July 29, 2011

‘Drinkery’ improves on typical bar fare
by Beck Ireland

Creole chicken sandwich (photo by Beck Ireland)

With McCoy's Public House, the Foundry, and now Beer Kitchen No. 1, restaurant and bar consulting firm Westphal-Kelpe Consulting, run by James Westphal and Mark Kelpe, have literally cornered its market in Westport. Each establishment boasts its own unique charm, but with the transformation of the outdated cocktail lounge — One80 — at the beginning of this year, the restaurateurs are catering to a more casual yet food-forward diner.

Gone are the trappings of a wannabe nightclub, but the place is no slouch. The row of convex mirrors has been replaced with a giant chalkboard listing the eponymous bottled drinks. Below that, tables have replaced the immovable “pleather-y” banquette, making the back half of the room less intimate but more jovial. Friendly gatherings are more easily accommodated and more well lit. It's still a fine place to bring a date, as there's just a little less pressure. The new decorator's only miss-step is the too-literal translations of the theme. The tap handles hanging from the ceiling and the bottle-cap art are overkill.

What Beer Kitchen No. 1 lacks on tap, it makes up for in variety of bottled beer. There are several different categories of beers, ales, lager and beer cocktails on its list, and the well-informed waitstaff (although one member of which is notoriously distracted, especially during busy shifts) is usually willing and able to make recommendations in your pursuit of “hoppiness.” In addition, where it particularly excels is in suggesting pairings of drinks and food.

With just one double-sided page, the menu seems limited but its brevity is an illusion. The restaurant’s variety derives from the flexibility of the items on offer. One, for example, is a DIY mac-and-cheese dish ($10) to which adventurous patrons can add their most favorite acidic or savory items to cut the creamy Wisconsin cheddar, fontina and pecorino-Romano covering 100% durum wheat jumbo elbow shells and sprinkled with buttered bread crumbs. Customers may also load up an order of hand-cut fries with a gloppy but delicious and rich ($6), BBQ burnt ends ($7) or savory mushroom gravy ($6).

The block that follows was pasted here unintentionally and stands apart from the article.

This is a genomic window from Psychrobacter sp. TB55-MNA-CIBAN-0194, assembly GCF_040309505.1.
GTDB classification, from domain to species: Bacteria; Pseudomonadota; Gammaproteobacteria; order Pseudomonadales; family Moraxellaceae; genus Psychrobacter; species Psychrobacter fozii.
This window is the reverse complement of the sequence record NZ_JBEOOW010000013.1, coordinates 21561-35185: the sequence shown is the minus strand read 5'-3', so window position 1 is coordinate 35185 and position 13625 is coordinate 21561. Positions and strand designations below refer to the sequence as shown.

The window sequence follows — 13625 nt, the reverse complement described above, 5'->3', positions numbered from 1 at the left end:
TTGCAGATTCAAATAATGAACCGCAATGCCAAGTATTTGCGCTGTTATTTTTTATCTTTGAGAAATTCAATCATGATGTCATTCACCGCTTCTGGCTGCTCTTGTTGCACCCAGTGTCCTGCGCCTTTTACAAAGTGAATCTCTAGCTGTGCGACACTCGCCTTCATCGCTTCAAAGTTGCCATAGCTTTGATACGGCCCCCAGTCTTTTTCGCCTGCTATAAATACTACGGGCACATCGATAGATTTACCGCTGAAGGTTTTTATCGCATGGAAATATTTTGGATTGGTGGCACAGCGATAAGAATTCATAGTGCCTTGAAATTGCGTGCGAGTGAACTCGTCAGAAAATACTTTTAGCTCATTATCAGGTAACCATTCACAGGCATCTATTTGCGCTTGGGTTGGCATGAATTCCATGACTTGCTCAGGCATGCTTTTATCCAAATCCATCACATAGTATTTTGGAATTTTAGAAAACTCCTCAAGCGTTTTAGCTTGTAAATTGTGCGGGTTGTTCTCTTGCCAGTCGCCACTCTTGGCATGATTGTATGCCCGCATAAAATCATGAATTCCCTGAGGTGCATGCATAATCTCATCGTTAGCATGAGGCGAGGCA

However, for those that want a paid professional to put together their lunch or dinner, there are plenty of other choices. For starters, the onion rings ($5), made with wine-pickled red onion, are crispy and golden. They're served with two dipping sauces: horseradish and a sweet Thai chili aioli. Less impressive, the deviled eggs ($5), made with a hops-infused mustard, have fallen victim to contemporary contrivance. The twist of serving them with a slice of smoked salmon and wasabi caviar garnish is misguided. In this case, less is more.

Ordering a salad at a bar is usually a terrible mistake. Not so here. The butter lettuce salad ($8) comes spring green and fresh, and loaded with goodies such as bacon, avocado, tomato, hard-boiled egg, radish, blue cheese crumbles and red onion. But you'll have to remember to order the creamy basil buttermilk dressing on the side, unless you like an overabundance of the stuff. The rocket mix ($9), with contrasting flavors from goat cheese, beets, fennel, and cranberries, is meant for more experienced palates, meaning it may be an acquired taste. But if that's your thing, it's absolutely perfect.

Of course, the place offers updates on classics such as burgers and pizza — it calls them “flatbreads” ($7-$8). It also gives vegetarian shepherd's pie ($11) and the veggie “cheatloaf” ($11) are both brave attempts, but neither is seasoned very well beyond the mashed potatoes and gravy. A veggie lover's best bet is to go with the veggies section. For $3 each, you can mix and match sides, including crispy Yukon Gold potatoes, garlic spinach, peas and mushrooms and beets, walnuts and goat cheese.

Not only does Beer Kitchen No. 1 serve up its modern take on bar snacks and food, it also does a bang-up job at Sunday brunch. The kitchen pairs its delicious mushroom gravy with buttermilk biscuits baked to perfection ($5). The claim to fame, however, are the Dutch babies ($8), the restaurant’s signature baked pancake topped with breakfast staples such as apples, cheese, bacon and ham. There are two savory and one sweet offered but items may be substituted or left off for a custom taste. And they go very well with any number of cocktails. Just ask the waiter.

Beck Ireland can be contacted at beck.Ireland@gmail.com.

Beer Kitchen No. 1
435 Westport Road
Kansas City, MO 64111
(816) 389-4180

Hours:
Mon. – Fri. 11 a.m.-3 a.m.
Sat. 10 am - 3 am
Sun. 10 am - 4 pm


(photos by Beck Ireland)

Ratings: (out of four stars)

FOOD: ***
SERVICE: **
ATMOSPHERE: ***
PRICE: $$-$

Key: $-under $10 • $$-$10 to $20 • $$$-over $20